Via Financial Times

Stock rallies in Europe and Asia petered out on Wednesday, as investors digested warnings over the health of the global economy and looked for further signs of trouble in corporate earnings. 

European stocks slipped following a downbeat session in Asia. London’s FTSE 100 fell 2.3 per cent, while the CAC 40 in Paris was 1.8 per cent lower and Frankfurt’s Dax was down 2.1 per cent. 

The renewed sense of caution left Europe’s Stoxx 600 benchmark on course to end a five-session winning streak, while futures tied to Wall Street’s S&P 500 index were down 1.7 per cent.

European and US stock markets are trading more than 20 per cent above mid-March lows on optimism that the spread of Covid-19 infections could be peaking. But this quarter’s corporate earnings season looks set to test the durability of the rebound, as results shed new light on the impact of the wide-ranging lockdowns that have stifled economies around the world.

Goldman Sachs and Bank of America on Wednesday both saw first-quarter earnings slip around 45 per cent and they braced for more pain among clients by setting aside billions of dollars to cover loan losses.

Wall Street analysts forecast an 8 per cent decline in S&P 500 profits this year, which would mark the biggest fall since 2009 during the financial crisis.

Column chart of Growth in earnings per share for companies in the S&P 500 (%)* showing Investors brace for biggest drop in profits since the financial crisis

Strategists at Barclays said “dire” results in Europe should not be a shock to markets, but could offer a “reality check” following the recent swing higher. 

“Sharp downgrades lie ahead and unusually vague guidance due to the fluid situation won’t improve visibility,” the bank’s European equity strategists wrote in a note to clients on Wednesday. “Yet with central banks ‘all in’, unprecedented government bailouts and signs of a slowing outbreak, a second-half recovery seems more likely than not.”

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A sharp fall in the price of oil also weighed on shares, after global demand for crude was forecast to plunge even if lockdowns and travel bans were lifted.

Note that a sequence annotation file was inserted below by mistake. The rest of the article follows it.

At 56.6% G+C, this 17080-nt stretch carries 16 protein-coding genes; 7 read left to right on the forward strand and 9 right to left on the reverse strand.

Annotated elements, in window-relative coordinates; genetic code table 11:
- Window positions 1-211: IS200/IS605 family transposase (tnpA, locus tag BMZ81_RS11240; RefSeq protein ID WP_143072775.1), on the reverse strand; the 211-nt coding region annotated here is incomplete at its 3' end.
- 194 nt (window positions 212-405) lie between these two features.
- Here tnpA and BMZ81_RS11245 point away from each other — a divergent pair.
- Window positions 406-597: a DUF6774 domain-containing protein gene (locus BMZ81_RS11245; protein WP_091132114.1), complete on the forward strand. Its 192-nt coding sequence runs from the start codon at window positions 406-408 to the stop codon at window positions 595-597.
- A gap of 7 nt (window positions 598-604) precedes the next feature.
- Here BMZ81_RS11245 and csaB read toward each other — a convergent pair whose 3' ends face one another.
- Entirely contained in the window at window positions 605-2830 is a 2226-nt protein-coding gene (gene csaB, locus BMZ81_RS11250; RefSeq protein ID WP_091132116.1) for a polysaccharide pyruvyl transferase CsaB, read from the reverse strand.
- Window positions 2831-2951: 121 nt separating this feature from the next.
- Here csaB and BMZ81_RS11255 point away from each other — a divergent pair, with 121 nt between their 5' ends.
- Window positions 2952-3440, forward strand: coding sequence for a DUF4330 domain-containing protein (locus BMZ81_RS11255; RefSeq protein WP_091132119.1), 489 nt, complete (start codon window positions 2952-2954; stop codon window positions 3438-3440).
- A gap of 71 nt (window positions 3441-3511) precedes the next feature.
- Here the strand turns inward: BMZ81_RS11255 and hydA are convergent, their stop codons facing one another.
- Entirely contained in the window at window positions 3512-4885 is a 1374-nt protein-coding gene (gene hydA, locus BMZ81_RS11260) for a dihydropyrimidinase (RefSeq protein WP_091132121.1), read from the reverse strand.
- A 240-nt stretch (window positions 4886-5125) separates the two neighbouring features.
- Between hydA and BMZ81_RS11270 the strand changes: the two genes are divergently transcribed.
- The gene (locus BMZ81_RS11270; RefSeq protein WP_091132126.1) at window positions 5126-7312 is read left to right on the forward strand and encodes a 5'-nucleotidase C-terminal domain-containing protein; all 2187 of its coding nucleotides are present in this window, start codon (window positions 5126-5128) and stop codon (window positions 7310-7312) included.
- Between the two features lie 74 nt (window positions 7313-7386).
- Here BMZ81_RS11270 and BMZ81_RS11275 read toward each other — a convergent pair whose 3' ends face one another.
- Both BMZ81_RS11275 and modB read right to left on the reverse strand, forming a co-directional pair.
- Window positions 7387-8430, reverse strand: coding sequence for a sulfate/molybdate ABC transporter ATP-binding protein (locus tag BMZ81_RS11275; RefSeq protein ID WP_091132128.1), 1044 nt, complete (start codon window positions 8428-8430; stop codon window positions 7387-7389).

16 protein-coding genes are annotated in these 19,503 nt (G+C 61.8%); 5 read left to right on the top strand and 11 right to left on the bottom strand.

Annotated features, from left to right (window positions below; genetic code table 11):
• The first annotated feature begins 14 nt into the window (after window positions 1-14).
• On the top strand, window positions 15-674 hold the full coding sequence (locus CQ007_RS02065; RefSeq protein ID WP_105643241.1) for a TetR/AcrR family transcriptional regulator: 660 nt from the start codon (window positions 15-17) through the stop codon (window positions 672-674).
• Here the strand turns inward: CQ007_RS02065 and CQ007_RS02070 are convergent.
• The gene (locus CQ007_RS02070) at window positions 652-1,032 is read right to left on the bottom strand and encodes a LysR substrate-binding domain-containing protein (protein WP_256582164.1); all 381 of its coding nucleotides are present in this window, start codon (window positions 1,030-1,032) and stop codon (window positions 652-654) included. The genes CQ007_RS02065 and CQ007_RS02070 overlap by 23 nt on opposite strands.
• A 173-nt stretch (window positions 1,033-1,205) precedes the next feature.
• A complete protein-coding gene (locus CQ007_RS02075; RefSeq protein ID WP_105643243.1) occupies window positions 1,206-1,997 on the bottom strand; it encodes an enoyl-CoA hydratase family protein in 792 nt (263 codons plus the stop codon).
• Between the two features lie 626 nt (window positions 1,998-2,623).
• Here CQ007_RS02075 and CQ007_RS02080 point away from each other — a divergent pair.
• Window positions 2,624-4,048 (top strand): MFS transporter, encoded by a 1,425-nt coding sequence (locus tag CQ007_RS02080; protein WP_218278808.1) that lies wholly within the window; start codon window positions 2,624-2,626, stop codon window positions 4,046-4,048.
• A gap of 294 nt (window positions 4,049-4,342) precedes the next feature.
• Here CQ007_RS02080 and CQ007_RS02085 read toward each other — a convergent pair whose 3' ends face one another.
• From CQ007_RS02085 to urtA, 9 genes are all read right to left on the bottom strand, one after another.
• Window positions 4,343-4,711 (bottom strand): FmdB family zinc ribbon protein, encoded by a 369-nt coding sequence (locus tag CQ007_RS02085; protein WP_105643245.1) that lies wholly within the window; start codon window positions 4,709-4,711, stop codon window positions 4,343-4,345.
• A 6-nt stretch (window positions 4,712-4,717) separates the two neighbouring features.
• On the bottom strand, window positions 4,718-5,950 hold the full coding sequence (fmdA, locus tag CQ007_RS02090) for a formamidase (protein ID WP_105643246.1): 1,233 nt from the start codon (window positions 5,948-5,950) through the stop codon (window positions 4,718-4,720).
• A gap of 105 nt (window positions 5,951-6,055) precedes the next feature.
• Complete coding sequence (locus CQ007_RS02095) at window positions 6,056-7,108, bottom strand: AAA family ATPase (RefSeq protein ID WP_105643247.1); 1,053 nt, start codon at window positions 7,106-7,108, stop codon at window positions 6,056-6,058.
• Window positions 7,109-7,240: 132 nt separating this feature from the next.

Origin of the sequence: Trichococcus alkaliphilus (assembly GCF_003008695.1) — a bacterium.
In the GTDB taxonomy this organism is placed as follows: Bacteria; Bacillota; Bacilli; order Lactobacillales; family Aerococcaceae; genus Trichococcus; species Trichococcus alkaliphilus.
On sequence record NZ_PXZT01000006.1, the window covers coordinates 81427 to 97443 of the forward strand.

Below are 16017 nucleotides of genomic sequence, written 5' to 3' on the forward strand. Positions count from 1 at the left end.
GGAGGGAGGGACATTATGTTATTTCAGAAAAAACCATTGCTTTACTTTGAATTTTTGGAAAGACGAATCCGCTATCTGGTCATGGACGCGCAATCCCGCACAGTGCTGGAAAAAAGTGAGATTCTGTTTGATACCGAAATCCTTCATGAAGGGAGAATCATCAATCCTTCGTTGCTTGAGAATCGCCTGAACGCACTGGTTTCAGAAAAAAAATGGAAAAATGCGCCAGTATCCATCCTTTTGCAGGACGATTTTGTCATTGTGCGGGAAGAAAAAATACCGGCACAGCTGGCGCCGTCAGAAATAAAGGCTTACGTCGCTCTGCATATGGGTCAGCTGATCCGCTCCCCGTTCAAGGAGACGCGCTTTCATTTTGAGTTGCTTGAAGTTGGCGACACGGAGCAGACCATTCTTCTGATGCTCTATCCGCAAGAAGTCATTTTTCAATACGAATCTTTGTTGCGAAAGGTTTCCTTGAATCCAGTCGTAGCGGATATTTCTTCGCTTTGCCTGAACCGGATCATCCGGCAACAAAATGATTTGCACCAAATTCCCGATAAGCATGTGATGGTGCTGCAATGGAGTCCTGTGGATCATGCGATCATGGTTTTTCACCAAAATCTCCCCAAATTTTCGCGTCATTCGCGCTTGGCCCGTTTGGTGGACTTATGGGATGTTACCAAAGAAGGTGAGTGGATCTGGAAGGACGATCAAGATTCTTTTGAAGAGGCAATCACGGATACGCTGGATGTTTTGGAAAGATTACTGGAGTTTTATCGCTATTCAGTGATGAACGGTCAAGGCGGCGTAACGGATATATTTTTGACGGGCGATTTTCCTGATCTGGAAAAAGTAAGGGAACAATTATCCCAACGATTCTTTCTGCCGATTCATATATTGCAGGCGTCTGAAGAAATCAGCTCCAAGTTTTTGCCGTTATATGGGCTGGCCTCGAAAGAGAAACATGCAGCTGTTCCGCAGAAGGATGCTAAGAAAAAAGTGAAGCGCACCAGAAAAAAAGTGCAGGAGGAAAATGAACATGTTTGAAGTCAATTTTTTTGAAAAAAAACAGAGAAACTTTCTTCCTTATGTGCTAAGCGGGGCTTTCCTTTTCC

Oil major including Total, BP and Shell each fell around 5 per cent, while Brent crude was down 4 per cent to $28.40 per barrel.

Line chart of Dollars per barrel showing Brent crude in 2020

Asia-Pacific stocks fell following further indications the pandemic was set to hit the global economy hard, with the IMF warning of the biggest worldwide slowdown since the 1930s.

“The publication of the IMF’s Spring forecast has rather put the dampeners on the brightening market mood,” said Société Générale strategist Kit Juckes.

Sentiment was also dented by President Donald Trump’s announcement that the US would suspend funding to the World Health Organization, accusing it of “severely mismanaging” its response to the crisis.

In China, a brief boost to investor sentiment — spurred by its central bank’s decision on Wednesday to cut a key lending rate to bolster the economy — quickly faded. 

The CSI 300 of Shanghai and Shenzhen-listed stocks fell 0.7 per cent after the People’s Bank of China cut its one-year medium-term lending facility by 0.2 percentage points to 2.95 per cent, the lowest level since its introduction in 2014. The central bank also injected Rmb100bn ($14.2bn) through the facility. 

Michelle Lam, Greater China economist at Société Générale, noted that significant monetary support from the US Federal Reserve had given Beijing more breathing room to loosen its own policy. 

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But analysts at Nomura said markets “might still be too optimistic about the recovery in China”, as the country faces the dual challenge of falling external demand and the possibility of a second wave of coronavirus cases that could once again disrupt the economy. 

Japan’s benchmark Topix index closed flat, while Australia’s S&P/ASX 200 fell 0.4 per cent and Hong Kong’s Hang Seng shed 1.2 per cent.

The 10-year US Treasury yield, which falls as bond prices rise, was down 0.07 percentage points at 0.68 per cent as investors sought safer assets.